GENETIC MAPPING OF THE DIPLOID STRAWBERRY USING RANDOM AMPLIFIED POLYMORPHIC DNA (RAPD) MARKERS

Thomas M. Davis
Genetics maps linking molecular/biochemical markers to genes of economic interest have proven to be valuable research and breeding tools in many crops species. Using the Polymerase Chain Reaction (PCR), a new category of molecular markers called RAPD's (Random Amplified Polymorphic DNA's) can be identified in large numbers and used to saturate a molecular linkage map. We are exploiting RAPD's, as well as isozymes and RFLP's (Restriction Fragment Length Polymorphisms), for the purpose of constructing a genetic map, and identifying useful gene tag in the strawberry.

In order to circumvent the genetic complications inherent in the octoploid genomic structure of the commercial strawberry, Fragaria x ananassa, we have begun to construct a strawberry genetic map at the diploid level, using crosses within Fragaria vesca. Having previously identified a close linkage between the isozyme SKDII (shikimate dehydrogenase) and a locus governing red versus yellow fruit color in a cross between diploid cultivars ‘Yellow Wonder’ and ‘Baron Solemacher’, we are not focussing on a wider cross between ‘Yellow Wonder’ and a highly heterozygous wild accession. Segregation of isozymes and RAPD markers in the F1 generation of this cross has resulted in identification of four linkage groups, the largest of which contains ten markers. Preliminary mapping data from the F2 generation of this cross, which is segregating for a variety of morphological/physiological traits, will be reported.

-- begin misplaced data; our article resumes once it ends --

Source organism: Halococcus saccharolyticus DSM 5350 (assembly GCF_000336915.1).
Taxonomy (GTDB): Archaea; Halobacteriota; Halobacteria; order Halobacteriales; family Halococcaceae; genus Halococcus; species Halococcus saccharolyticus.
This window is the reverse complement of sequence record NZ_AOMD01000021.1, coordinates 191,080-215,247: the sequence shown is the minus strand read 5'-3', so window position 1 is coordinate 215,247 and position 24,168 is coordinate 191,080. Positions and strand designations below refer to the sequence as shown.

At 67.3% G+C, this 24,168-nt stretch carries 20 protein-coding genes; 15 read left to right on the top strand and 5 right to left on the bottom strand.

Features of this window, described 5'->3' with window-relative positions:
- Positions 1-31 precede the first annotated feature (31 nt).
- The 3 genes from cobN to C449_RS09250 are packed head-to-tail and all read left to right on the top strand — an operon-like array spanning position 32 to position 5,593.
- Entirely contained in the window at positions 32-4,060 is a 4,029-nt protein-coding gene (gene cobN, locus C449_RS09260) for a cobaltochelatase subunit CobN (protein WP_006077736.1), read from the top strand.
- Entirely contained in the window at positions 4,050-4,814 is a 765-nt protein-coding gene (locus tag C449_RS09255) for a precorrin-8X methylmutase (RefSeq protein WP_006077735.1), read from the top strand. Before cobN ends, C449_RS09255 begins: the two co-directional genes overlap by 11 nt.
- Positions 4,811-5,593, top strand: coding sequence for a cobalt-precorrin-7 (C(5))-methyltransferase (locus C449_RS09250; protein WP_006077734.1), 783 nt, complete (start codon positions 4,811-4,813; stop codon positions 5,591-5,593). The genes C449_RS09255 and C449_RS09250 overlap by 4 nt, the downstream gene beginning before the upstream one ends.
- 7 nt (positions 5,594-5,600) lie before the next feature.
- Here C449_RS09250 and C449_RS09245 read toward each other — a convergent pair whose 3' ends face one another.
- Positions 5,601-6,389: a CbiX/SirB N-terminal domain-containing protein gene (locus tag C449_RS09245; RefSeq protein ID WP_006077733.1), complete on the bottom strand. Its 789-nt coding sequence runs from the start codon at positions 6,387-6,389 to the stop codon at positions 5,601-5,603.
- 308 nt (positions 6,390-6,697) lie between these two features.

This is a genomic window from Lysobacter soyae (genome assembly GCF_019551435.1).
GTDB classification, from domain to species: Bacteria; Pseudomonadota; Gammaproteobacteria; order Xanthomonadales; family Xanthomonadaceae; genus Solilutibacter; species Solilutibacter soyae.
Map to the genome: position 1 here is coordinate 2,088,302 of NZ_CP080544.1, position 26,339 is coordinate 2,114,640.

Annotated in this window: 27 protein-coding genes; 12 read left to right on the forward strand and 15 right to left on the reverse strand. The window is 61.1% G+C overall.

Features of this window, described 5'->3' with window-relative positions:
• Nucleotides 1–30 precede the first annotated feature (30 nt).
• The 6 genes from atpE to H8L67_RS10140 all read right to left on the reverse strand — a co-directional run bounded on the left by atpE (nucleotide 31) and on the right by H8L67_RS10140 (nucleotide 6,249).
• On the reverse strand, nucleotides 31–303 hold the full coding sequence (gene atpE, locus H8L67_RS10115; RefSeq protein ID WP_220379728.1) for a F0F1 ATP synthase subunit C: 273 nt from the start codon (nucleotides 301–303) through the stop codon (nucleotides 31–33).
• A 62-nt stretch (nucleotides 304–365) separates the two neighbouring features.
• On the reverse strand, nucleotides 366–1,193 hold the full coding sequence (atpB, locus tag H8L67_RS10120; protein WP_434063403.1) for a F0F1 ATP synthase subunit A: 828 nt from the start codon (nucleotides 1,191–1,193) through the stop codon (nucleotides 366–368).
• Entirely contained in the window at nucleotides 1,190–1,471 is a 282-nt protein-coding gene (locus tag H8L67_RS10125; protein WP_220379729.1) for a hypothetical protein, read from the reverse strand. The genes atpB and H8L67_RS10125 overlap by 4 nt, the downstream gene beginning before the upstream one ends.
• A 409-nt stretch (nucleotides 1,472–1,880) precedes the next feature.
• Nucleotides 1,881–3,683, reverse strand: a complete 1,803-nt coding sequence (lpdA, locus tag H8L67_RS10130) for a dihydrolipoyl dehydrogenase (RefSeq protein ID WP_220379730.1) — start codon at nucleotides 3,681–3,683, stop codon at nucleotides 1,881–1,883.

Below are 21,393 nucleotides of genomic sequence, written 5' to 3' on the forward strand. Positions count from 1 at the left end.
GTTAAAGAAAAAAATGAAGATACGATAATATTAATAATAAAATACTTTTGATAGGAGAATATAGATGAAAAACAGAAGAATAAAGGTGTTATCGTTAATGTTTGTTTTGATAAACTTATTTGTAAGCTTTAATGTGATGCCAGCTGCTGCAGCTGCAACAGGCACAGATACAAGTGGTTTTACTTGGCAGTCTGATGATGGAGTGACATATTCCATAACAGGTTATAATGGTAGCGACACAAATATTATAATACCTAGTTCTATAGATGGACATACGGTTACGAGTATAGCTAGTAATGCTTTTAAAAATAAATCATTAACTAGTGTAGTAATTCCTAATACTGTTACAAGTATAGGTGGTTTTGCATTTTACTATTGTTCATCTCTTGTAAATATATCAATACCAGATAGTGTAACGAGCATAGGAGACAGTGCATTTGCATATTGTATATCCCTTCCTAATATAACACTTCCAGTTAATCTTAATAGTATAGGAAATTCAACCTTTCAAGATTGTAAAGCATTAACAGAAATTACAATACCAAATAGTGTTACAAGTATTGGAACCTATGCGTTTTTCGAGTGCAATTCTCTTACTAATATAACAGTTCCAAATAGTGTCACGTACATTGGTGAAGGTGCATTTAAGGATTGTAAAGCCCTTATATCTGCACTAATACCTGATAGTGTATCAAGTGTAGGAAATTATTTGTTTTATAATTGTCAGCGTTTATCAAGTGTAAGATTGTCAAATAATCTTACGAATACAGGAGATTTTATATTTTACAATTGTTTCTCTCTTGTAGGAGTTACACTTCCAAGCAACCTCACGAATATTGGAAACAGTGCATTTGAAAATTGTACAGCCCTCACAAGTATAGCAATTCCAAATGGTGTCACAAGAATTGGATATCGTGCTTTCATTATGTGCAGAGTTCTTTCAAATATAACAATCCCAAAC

Davis, Thomas M. (1993). GENETIC MAPPING OF THE DIPLOID STRAWBERRY USING RANDOM AMPLIFIED POLYMORPHIC DNA (RAPD) MARKERS. Acta Hortic. 348, 439-439
DOI: 10.17660/ActaHortic.1993.348.87
https://doi.org/10.17660/ActaHortic.1993.348.87

Acta Horticulturae